Effective January 1, 2020, a new Federal Form W-4, Employee’s Withholding Allowance Certificate, will be required for new employees and existing employees making withholding changes. Form W4 for 2020: https://www.irs.gov/pub/irs-pdf/fw4.pdf
What is changing?
The updated Form and associated withholding tables have been completely redesigned due to the 2017 Tax Cuts and Jobs Act mandates. Improvements to the form are intended to increase the transparency and accuracy of employee withholding by taking into account spousal income, multiple jobs, and non-employee income (investments, rental income, retirement income, etc.). Other Form changes include new inputs used for calculating federal income tax withholding and no longer allowing employees to claim any number of personal or dependent allowances.
The IRS is not requiring all employees to complete the revised Form and has designed the withholding tables so that they will work with both the new and prior-year forms.
So, who will be required to fill out the new form?
- Employees hired on, or after, January 1, 2020
- Any Employee who makes changes to their withholding elections at any time in 2020 or later
- Any Employee who has never previously provided you with a Federal Form W-4
What happens if my employee does not fill out the new form?
Existing Employees withholding will continue based on their previously submitted W-4. Employees hired on or after January 1, 2020, who do not provide you with the new 2020 Form W-4, will need to be withheld at the highest single tax rate.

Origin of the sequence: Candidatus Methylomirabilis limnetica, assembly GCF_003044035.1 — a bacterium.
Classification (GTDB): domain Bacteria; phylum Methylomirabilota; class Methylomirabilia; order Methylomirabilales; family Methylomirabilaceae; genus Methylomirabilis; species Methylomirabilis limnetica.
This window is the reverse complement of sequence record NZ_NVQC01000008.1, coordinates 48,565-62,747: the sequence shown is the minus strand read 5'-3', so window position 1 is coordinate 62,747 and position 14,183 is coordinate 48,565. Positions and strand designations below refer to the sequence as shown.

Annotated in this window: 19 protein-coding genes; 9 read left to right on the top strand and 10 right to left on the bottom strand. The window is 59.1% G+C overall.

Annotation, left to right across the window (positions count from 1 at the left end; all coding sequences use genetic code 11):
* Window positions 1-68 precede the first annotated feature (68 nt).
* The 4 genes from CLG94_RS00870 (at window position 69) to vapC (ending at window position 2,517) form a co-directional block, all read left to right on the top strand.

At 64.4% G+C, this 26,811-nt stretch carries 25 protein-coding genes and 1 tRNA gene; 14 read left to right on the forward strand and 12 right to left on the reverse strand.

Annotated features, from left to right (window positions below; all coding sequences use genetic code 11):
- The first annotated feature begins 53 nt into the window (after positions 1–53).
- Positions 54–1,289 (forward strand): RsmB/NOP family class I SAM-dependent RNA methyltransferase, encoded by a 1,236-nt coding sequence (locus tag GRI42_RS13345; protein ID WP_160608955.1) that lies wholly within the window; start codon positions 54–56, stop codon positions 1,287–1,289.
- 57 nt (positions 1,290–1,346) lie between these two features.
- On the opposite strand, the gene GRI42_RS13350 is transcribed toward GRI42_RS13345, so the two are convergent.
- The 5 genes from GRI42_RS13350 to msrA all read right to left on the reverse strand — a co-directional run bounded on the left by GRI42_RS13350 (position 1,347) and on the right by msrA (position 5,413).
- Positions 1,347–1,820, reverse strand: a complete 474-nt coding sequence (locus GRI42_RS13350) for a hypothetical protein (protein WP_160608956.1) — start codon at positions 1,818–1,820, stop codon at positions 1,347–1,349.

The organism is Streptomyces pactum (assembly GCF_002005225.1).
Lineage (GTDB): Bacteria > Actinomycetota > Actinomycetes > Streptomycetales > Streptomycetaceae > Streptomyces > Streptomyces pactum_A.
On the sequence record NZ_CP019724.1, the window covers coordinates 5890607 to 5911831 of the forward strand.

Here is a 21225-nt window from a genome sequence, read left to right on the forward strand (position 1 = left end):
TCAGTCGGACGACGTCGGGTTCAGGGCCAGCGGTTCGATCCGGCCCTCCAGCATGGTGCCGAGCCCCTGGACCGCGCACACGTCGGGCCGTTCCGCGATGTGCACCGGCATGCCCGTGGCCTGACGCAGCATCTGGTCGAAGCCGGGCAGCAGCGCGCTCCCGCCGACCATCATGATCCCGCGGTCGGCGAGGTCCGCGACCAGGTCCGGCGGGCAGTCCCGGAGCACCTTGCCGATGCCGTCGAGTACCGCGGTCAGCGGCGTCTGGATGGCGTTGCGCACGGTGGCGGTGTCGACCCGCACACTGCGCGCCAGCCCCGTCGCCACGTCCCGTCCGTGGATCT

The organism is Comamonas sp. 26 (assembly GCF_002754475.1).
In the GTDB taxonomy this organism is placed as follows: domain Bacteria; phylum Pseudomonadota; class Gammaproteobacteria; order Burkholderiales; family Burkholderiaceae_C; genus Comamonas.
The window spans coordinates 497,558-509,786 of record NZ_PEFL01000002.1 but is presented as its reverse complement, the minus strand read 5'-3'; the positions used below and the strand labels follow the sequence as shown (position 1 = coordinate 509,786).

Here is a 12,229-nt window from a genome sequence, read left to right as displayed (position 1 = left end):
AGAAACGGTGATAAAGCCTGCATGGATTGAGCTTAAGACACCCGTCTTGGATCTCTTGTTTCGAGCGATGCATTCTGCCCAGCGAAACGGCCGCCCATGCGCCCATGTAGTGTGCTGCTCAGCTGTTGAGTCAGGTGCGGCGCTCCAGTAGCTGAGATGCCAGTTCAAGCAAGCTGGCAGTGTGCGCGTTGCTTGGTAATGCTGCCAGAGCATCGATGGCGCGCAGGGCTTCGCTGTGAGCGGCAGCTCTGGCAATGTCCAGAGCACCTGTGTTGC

What should I do next?
Before completing the new form, please read the instructions that accompany it. The IRS also has a great set of FAQ’s that can be accessed here: https://www.irs.gov/newsroom/faqs-on-the-2020-form-w-4.
Steps 1 and 5 must be completed. Steps 2-3-4 are optional but recommended in efforts to match your federal income tax withholding with your tax liability.
Step 1 is for your personal information; Step 2 is for households with multiple jobs; Step 3 is used to claim tax credits for dependents (married filing joint taxpayers need to be careful here and coordinate with their spouses when completing this form to avoid duplicating child tax credits); Step 4 is for other adjustments (additional income such as interest and dividends, itemized deductions that exceed the standard deduction, and extra tax you want to be withheld); and Step 5 is where you sign the form.
We advise all tax clients to review payroll withholdings annually. You can use the IRS’s withholding estimator, or contact your tax preparer to discuss further. https://www.irs.gov/individuals/tax-withholding-estimator.
If you have any questions on this topic as an employer or employee, please contact your Whitinger accounting professional. We are more than happy to help you navigate this change.
Whitinger & Company